There’s an old Brooke Fraser song called “Crows and Locusts” that I don’t think I ever really understood, except that it’s been swirling around in my head as I study Galatians and talk to my counselor and sit still enough to think about what’s happening in my soul.
“It was the year
The crows and the locusts came
The fields drained dry the rain
The fields are bleeding
It was the age
The foxes came for the fields
We were bleeding as we bowed to kneel
And prayed for mercy, prayed for mercy”
Yes, that feels about like what’s been happening.
I have always struggled with performance—working to be sweet enough, good enough, smart enough, pretty enough, interesting enough to earn people’s approval, respect, and affection. When I was younger, it was fairly clear-cut. Make good grades, be polite, appear to be “good” (which sometimes just meant choosing secret sins), and always have a smile (no RBF here, thank you very much). Even then, it wasn’t easy striving to prove my worth and value, but at least I had a formula.
The thing is, darned if becoming a mother didn’t throw me for the biggest loop. Five years into this motherhood gig, and I’ve learned that using your kids as your report card is a terrible idea.
I’m looking at my soul and realizing that the crows and locusts of perfectionism have had their way with me. I look at the devastation, and I am angry. It’s becoming clearer to me the depth to which this perfectionism has gotten its insidious claws into every part of me, and I’m so mad. I’ve missed so many opportunities to receive grace, forgiveness, and love—to relish the freaking GOSPEL—both in my strengths and in my many weaknesses.
My counselor says that anger often comes when something of value is being threatened. And when I think of how I treat myself? The hateful, hopeless soundtrack I so often listen to when I come face-to-face with my humanness? I realize that it’s ME—MY SOUL—I am the thing being threatened. My soul, feeling its worth and belovedness. My soul experiencing the joy and freedom and peace that the gospel brings. Life abundant.
Mad. That’s how I feel when I look around at the ruins and damage of so many years of striving and trying to be beloved in my own power.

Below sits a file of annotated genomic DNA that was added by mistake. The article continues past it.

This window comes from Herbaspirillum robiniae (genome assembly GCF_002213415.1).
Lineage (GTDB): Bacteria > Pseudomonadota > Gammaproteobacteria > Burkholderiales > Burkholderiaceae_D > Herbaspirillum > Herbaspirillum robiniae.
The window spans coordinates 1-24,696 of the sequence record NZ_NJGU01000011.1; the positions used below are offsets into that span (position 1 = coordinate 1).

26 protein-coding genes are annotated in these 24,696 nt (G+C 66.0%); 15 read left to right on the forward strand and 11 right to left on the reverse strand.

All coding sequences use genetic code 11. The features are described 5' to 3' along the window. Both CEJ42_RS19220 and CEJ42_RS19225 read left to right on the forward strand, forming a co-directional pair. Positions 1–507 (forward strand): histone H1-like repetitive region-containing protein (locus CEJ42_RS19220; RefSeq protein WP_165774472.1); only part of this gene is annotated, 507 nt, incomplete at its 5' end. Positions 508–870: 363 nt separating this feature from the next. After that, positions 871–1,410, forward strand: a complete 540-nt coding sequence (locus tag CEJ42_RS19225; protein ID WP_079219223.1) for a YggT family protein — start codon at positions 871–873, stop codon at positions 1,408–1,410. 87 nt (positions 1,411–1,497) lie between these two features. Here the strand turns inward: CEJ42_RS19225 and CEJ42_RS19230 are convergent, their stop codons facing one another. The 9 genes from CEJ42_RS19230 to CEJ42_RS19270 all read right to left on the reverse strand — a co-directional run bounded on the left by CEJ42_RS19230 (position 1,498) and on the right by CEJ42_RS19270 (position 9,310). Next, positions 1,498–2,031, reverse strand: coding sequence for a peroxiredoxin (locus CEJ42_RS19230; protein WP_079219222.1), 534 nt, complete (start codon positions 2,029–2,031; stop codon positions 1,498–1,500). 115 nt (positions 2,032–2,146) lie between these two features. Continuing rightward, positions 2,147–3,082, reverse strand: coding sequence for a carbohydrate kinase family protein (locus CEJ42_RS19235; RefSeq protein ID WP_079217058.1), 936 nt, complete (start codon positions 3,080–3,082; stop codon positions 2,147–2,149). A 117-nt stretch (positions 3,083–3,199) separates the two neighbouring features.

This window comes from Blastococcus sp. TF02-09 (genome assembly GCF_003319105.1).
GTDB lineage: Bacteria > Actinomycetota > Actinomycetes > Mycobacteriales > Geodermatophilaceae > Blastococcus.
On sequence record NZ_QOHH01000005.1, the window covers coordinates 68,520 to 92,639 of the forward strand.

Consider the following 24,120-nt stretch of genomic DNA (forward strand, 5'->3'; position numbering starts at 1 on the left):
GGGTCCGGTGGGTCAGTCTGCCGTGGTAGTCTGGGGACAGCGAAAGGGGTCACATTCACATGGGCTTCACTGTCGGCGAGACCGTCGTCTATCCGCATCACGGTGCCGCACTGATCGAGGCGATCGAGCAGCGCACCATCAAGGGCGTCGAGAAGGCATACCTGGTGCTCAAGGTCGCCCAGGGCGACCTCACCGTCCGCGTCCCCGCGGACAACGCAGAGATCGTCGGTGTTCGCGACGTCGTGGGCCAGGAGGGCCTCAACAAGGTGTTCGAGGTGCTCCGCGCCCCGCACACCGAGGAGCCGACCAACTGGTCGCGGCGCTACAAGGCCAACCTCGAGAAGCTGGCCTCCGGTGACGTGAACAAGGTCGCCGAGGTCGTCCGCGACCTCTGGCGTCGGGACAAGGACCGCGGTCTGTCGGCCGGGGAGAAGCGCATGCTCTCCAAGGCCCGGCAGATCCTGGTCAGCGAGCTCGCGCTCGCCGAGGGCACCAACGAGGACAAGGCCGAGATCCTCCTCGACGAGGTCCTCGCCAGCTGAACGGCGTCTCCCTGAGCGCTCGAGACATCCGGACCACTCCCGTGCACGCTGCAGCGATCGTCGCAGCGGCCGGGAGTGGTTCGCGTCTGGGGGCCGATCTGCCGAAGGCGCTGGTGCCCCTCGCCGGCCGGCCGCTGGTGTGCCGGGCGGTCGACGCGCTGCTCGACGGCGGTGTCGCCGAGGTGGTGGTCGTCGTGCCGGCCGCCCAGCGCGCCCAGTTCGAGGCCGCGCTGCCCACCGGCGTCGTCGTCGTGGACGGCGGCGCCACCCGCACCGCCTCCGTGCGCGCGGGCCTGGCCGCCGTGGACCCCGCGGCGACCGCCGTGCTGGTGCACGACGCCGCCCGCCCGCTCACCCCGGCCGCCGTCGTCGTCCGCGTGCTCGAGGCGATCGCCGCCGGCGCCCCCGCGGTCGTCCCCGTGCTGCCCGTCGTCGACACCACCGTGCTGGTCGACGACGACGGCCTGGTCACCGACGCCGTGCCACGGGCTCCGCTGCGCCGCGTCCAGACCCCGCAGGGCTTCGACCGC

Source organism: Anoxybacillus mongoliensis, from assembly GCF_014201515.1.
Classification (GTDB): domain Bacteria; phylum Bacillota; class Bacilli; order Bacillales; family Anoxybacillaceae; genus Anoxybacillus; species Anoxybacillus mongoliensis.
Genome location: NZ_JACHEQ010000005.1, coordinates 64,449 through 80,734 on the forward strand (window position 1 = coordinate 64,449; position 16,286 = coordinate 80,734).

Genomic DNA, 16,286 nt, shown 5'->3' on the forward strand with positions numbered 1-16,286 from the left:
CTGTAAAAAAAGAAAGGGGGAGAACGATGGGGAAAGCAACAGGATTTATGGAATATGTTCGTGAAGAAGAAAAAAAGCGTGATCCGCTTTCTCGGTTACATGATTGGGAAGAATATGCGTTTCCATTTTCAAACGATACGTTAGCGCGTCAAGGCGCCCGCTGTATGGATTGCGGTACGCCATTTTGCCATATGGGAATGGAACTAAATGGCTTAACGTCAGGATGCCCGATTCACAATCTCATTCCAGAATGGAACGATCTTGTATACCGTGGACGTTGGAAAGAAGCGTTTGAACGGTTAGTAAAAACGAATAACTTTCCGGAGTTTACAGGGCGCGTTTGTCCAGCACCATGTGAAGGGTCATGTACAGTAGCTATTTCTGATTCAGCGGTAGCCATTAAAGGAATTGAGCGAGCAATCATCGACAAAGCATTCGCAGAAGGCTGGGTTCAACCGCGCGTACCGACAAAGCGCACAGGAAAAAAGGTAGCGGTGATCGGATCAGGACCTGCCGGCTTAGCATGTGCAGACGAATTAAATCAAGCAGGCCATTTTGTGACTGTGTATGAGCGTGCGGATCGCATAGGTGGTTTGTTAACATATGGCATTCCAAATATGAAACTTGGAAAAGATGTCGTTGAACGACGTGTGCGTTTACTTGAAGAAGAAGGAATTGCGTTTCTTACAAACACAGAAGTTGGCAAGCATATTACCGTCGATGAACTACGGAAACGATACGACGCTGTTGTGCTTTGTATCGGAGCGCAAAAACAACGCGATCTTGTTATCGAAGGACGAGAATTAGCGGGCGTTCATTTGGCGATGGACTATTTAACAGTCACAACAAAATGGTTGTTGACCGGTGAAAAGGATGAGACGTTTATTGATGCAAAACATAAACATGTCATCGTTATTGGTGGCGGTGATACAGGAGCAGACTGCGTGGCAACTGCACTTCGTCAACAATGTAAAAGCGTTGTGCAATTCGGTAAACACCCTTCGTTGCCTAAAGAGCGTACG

Underneath the bubbling up of anger and grief, come the words from the end of the song:
“She limps on up to the top of a mount
Looks at the faltered harvest
Feels her sweat in the ground and the burn in her nose
And the knowing in her guts
Something's still gonna grow
She ain't leaving 'till it does.”
It’s true that my soul has been ravaged by crows and locusts of perfectionism and performance. But when I see the desolation that’s there, buried under so many crumbling layers of practiced makeup and performance, what I see now is an open field. Ready to be cleared, planted, watered, and, eventually, overgrown with the grace and peace of the Good News.
Guest writer Laura Way has been a reader of The Drafting Desk since the beginning. She is working on smiling only when absolutely necessary, but she finds that it is often necessary. Laura grew up outside of Atlanta, Georgia, but now lives in the Far East with her husband and two lively daughters (5 and 2). She's passionate about becoming more fully human in Jesus and helping others to do the same. She loves living cross-culturally, good food, coffee, and the company of a few good friends. Music, words of affirmation, and GIFs are her love languages. You can find her on Instagram where she shares ordinary and unusual pieces of her family’s life overseas.